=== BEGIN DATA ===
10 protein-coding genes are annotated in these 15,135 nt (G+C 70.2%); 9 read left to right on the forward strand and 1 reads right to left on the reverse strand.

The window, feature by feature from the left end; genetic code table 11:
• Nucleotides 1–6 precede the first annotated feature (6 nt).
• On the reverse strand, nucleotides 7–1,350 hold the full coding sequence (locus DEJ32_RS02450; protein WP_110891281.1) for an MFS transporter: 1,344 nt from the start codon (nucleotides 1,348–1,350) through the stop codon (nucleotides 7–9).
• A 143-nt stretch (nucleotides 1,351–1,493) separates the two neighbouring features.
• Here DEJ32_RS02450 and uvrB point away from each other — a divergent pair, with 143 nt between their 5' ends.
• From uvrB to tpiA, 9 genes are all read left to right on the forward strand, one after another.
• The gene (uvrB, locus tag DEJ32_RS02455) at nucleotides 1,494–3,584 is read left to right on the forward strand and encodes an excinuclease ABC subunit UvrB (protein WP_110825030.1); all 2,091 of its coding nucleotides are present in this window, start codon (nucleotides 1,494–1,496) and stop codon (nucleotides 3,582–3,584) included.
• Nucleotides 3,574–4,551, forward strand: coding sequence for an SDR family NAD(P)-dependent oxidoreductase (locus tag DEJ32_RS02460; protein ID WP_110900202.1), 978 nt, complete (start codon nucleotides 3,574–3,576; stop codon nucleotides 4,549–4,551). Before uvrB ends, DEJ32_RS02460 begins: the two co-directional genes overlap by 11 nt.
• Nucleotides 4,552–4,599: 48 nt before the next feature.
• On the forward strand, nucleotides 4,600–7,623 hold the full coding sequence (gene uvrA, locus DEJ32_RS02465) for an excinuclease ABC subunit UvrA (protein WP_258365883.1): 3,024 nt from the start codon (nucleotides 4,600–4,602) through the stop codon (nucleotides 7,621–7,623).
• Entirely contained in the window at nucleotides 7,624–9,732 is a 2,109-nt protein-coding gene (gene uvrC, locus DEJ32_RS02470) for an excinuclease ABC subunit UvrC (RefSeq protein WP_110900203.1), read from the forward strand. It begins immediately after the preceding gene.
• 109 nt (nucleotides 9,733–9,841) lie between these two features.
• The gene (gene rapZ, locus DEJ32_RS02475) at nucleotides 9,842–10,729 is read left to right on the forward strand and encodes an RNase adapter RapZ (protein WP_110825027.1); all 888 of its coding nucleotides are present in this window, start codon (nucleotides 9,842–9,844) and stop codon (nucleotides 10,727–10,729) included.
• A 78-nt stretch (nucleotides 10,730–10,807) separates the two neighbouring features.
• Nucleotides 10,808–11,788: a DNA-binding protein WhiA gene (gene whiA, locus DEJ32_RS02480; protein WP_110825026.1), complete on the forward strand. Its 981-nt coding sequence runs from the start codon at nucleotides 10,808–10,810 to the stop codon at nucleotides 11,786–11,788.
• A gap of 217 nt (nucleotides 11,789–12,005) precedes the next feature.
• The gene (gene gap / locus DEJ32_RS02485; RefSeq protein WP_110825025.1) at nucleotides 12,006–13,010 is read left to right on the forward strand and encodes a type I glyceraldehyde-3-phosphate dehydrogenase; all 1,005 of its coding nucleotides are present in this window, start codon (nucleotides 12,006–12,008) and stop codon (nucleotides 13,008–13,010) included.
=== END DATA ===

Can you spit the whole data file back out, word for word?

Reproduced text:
10 protein-coding genes are annotated in these 15,135 nt (G+C 70.2%); 9 read left to right on the forward strand and 1 reads right to left on the reverse strand.

The window, feature by feature from the left end; genetic code table 11:
• Nucleotides 1–6 precede the first annotated feature (6 nt).
• On the reverse strand, nucleotides 7–1,350 hold the full coding sequence (locus DEJ32_RS02450; protein WP_110891281.1) for an MFS transporter: 1,344 nt from the start codon (nucleotides 1,348–1,350) through the stop codon (nucleotides 7–9).
• A 143-nt stretch (nucleotides 1,351–1,493) separates the two neighbouring features.
• Here DEJ32_RS02450 and uvrB point away from each other — a divergent pair, with 143 nt between their 5' ends.
• From uvrB to tpiA, 9 genes are all read left to right on the forward strand, one after another.
• The gene (uvrB, locus tag DEJ32_RS02455) at nucleotides 1,494–3,584 is read left to right on the forward strand and encodes an excinuclease ABC subunit UvrB (protein WP_110825030.1); all 2,091 of its coding nucleotides are present in this window, start codon (nucleotides 1,494–1,496) and stop codon (nucleotides 3,582–3,584) included.
• Nucleotides 3,574–4,551, forward strand: coding sequence for an SDR family NAD(P)-dependent oxidoreductase (locus tag DEJ32_RS02460; protein ID WP_110900202.1), 978 nt, complete (start codon nucleotides 3,574–3,576; stop codon nucleotides 4,549–4,551). Before uvrB ends, DEJ32_RS02460 begins: the two co-directional genes overlap by 11 nt.
• Nucleotides 4,552–4,599: 48 nt before the next feature.
• On the forward strand, nucleotides 4,600–7,623 hold the full coding sequence (gene uvrA, locus DEJ32_RS02465) for an excinuclease ABC subunit UvrA (protein WP_258365883.1): 3,024 nt from the start codon (nucleotides 4,600–4,602) through the stop codon (nucleotides 7,621–7,623).
• Entirely contained in the window at nucleotides 7,624–9,732 is a 2,109-nt protein-coding gene (gene uvrC, locus DEJ32_RS02470) for an excinuclease ABC subunit UvrC (RefSeq protein WP_110900203.1), read from the forward strand. It begins immediately after the preceding gene.
• 109 nt (nucleotides 9,733–9,841) lie between these two features.
• The gene (gene rapZ, locus DEJ32_RS02475) at nucleotides 9,842–10,729 is read left to right on the forward strand and encodes an RNase adapter RapZ (protein WP_110825027.1); all 888 of its coding nucleotides are present in this window, start codon (nucleotides 9,842–9,844) and stop codon (nucleotides 10,727–10,729) included.
• A 78-nt stretch (nucleotides 10,730–10,807) separates the two neighbouring features.
• Nucleotides 10,808–11,788: a DNA-binding protein WhiA gene (gene whiA, locus DEJ32_RS02480; protein WP_110825026.1), complete on the forward strand. Its 981-nt coding sequence runs from the start codon at nucleotides 10,808–10,810 to the stop codon at nucleotides 11,786–11,788.
• A gap of 217 nt (nucleotides 11,789–12,005) precedes the next feature.
• The gene (gene gap / locus DEJ32_RS02485; RefSeq protein WP_110825025.1) at nucleotides 12,006–13,010 is read left to right on the forward strand and encodes a type I glyceraldehyde-3-phosphate dehydrogenase; all 1,005 of its coding nucleotides are present in this window, start codon (nucleotides 12,006–12,008) and stop codon (nucleotides 13,008–13,010) included.